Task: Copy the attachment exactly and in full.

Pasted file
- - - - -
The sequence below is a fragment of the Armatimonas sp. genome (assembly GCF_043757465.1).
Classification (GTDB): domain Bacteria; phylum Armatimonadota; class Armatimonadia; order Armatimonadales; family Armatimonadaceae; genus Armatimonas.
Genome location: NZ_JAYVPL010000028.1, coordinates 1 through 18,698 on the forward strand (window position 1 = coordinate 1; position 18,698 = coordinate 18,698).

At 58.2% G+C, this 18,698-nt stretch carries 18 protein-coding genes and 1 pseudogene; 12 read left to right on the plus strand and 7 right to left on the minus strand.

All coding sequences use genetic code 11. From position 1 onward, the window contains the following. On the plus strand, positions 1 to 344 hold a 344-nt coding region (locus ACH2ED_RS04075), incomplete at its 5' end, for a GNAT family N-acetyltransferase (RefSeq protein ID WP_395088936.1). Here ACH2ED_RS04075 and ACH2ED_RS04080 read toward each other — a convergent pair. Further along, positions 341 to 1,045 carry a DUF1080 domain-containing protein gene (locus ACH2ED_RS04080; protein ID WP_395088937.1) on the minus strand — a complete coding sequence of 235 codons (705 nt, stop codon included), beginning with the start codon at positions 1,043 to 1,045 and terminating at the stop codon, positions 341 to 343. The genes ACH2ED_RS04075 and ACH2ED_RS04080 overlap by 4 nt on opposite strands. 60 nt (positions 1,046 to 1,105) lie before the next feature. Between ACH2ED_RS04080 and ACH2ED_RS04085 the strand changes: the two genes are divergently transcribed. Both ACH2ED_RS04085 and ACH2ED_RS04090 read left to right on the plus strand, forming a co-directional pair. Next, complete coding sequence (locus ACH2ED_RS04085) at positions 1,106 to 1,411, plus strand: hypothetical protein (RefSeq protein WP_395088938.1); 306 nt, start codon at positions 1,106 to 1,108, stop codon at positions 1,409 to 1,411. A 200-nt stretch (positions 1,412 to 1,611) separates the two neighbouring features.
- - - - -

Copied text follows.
The sequence below is a fragment of the Armatimonas sp. genome (assembly GCF_043757465.1).
Classification (GTDB): domain Bacteria; phylum Armatimonadota; class Armatimonadia; order Armatimonadales; family Armatimonadaceae; genus Armatimonas.
Genome location: NZ_JAYVPL010000028.1, coordinates 1 through 18,698 on the forward strand (window position 1 = coordinate 1; position 18,698 = coordinate 18,698).

At 58.2% G+C, this 18,698-nt stretch carries 18 protein-coding genes and 1 pseudogene; 12 read left to right on the plus strand and 7 right to left on the minus strand.

All coding sequences use genetic code 11. From position 1 onward, the window contains the following. On the plus strand, positions 1 to 344 hold a 344-nt coding region (locus ACH2ED_RS04075), incomplete at its 5' end, for a GNAT family N-acetyltransferase (RefSeq protein ID WP_395088936.1). Here ACH2ED_RS04075 and ACH2ED_RS04080 read toward each other — a convergent pair. Further along, positions 341 to 1,045 carry a DUF1080 domain-containing protein gene (locus ACH2ED_RS04080; protein ID WP_395088937.1) on the minus strand — a complete coding sequence of 235 codons (705 nt, stop codon included), beginning with the start codon at positions 1,043 to 1,045 and terminating at the stop codon, positions 341 to 343. The genes ACH2ED_RS04075 and ACH2ED_RS04080 overlap by 4 nt on opposite strands. 60 nt (positions 1,046 to 1,105) lie before the next feature. Between ACH2ED_RS04080 and ACH2ED_RS04085 the strand changes: the two genes are divergently transcribed. Both ACH2ED_RS04085 and ACH2ED_RS04090 read left to right on the plus strand, forming a co-directional pair. Next, complete coding sequence (locus ACH2ED_RS04085) at positions 1,106 to 1,411, plus strand: hypothetical protein (RefSeq protein WP_395088938.1); 306 nt, start codon at positions 1,106 to 1,108, stop codon at positions 1,409 to 1,411. A 200-nt stretch (positions 1,412 to 1,611) separates the two neighbouring features.